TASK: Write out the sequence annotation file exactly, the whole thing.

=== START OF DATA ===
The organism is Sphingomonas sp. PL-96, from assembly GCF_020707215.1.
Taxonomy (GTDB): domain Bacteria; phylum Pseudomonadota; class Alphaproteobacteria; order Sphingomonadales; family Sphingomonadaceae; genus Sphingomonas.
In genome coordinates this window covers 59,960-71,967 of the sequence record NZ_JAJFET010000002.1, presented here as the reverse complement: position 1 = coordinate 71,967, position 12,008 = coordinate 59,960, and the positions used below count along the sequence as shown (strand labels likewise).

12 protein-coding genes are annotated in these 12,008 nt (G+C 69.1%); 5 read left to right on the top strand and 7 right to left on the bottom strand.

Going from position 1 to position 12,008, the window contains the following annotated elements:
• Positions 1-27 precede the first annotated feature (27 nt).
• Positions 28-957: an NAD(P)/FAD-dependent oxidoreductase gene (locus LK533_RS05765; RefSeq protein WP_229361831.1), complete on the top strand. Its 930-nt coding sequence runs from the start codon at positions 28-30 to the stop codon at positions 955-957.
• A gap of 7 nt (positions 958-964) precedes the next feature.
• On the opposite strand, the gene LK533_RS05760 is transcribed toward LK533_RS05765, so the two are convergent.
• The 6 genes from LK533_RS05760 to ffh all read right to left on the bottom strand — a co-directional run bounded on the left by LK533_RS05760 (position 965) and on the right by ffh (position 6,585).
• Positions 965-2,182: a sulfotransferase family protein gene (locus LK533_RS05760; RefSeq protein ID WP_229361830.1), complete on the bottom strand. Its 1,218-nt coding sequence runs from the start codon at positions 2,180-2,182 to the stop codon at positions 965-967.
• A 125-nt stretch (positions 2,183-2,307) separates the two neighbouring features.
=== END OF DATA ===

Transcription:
The organism is Sphingomonas sp. PL-96, from assembly GCF_020707215.1.
Taxonomy (GTDB): domain Bacteria; phylum Pseudomonadota; class Alphaproteobacteria; order Sphingomonadales; family Sphingomonadaceae; genus Sphingomonas.
In genome coordinates this window covers 59,960-71,967 of the sequence record NZ_JAJFET010000002.1, presented here as the reverse complement: position 1 = coordinate 71,967, position 12,008 = coordinate 59,960, and the positions used below count along the sequence as shown (strand labels likewise).

12 protein-coding genes are annotated in these 12,008 nt (G+C 69.1%); 5 read left to right on the top strand and 7 right to left on the bottom strand.

Going from position 1 to position 12,008, the window contains the following annotated elements:
• Positions 1-27 precede the first annotated feature (27 nt).
• Positions 28-957: an NAD(P)/FAD-dependent oxidoreductase gene (locus LK533_RS05765; RefSeq protein WP_229361831.1), complete on the top strand. Its 930-nt coding sequence runs from the start codon at positions 28-30 to the stop codon at positions 955-957.
• A gap of 7 nt (positions 958-964) precedes the next feature.
• On the opposite strand, the gene LK533_RS05760 is transcribed toward LK533_RS05765, so the two are convergent.
• The 6 genes from LK533_RS05760 to ffh all read right to left on the bottom strand — a co-directional run bounded on the left by LK533_RS05760 (position 965) and on the right by ffh (position 6,585).
• Positions 965-2,182: a sulfotransferase family protein gene (locus LK533_RS05760; RefSeq protein ID WP_229361830.1), complete on the bottom strand. Its 1,218-nt coding sequence runs from the start codon at positions 2,180-2,182 to the stop codon at positions 965-967.
• A 125-nt stretch (positions 2,183-2,307) separates the two neighbouring features.